Last night at Gotham Hall, Diesel threw a party for their new scent. They got Common and Olivia Munn to co-host, and Vado, Big Sean, Donnis, and the Rapture to perform. It was a strange night!
Big Sean — the young Detroit rapper who got signed to G.O.O.D. Music after freestyling for Kanye in a radio station parking lot — took the stage second, brilliantly kicking off his mini-set by asking the crowd to “make some noise if you love your family.” Very crafty, Big Sean! The Michigander was preceded by Atlanta upstart Donnis and followed by Dipset affiliate Vado, and all three gamely did their best within the aesthetically pleasing but acoustically challenged Gotham Hall, which swallowed every other word said. The real entertainment, then, came through Olivia Munn’s co-hosting tactics. Thanks to a few technical mistakes and the fact that the show was being taped for an MTV2 broadcast, Munn and Common had to repeat several of their artist intros, which gave Munn plenty of opportunities to quixotically lambaste the audience into spirited noise-making (“Cheer, motherfuckers, cheer!” etc.) Things wrapped up with a fantastic, all-artist freestyle over the Rapture’s “Get Myself Into It,” but even that was overshadowed by Munn’s hilariously thinly veiled irritation.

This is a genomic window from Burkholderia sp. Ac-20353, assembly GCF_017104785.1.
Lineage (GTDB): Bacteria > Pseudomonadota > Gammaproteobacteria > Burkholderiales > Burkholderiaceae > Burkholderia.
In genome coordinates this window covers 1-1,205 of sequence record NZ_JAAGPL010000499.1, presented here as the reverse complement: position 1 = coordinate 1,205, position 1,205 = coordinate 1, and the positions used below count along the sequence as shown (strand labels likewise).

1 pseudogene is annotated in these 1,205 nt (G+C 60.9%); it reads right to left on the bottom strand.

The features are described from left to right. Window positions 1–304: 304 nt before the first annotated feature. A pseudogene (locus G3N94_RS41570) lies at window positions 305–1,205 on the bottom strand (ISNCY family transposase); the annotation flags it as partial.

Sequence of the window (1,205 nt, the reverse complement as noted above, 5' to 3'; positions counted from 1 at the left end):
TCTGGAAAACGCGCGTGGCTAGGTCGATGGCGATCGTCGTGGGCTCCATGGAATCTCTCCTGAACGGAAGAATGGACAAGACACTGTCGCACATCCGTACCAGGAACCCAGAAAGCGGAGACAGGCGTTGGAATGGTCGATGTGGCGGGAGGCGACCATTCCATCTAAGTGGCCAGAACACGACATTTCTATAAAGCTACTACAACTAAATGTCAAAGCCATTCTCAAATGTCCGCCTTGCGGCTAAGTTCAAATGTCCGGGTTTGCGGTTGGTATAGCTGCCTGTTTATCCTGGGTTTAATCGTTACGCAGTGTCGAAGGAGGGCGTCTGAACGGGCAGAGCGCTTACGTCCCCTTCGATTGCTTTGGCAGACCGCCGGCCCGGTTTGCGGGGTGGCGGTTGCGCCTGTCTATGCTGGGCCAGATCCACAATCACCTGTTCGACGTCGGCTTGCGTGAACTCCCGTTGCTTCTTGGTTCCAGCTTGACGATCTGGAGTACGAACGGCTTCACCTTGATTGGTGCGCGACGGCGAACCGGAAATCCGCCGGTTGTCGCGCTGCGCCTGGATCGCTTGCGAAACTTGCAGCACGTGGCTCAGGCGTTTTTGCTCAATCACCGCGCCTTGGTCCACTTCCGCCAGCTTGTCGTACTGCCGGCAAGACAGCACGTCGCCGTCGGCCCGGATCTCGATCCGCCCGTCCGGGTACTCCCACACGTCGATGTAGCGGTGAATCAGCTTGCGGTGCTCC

Before the music got under way, Vulture caught up with Big Sean and asked him about the process behind the G.O.O.D. Friday music series. “Kanye records all over the place, but the one I did was in New York,“ he told us. “Usually there’s a lot going on in the studio — you know, drinks, or you’ll fuck around and see Kobe Bryant. Whole bunch of people like that. And he basically [plays the beat and then] tells you, “Man, go record your verse.” He’s got all the studios in different rooms, and people are in there knocking it out. That verse, I did on the spot. I don’t write, I do it in my head. That one probably took about 50 takes. You don’t hear [the finished track] until it’s done.” And how is one summoned to these top secret drinks-and–Kobe Bryant–featuring Kanye recording sessions? “He doesn’t have a phone. He e-mails.”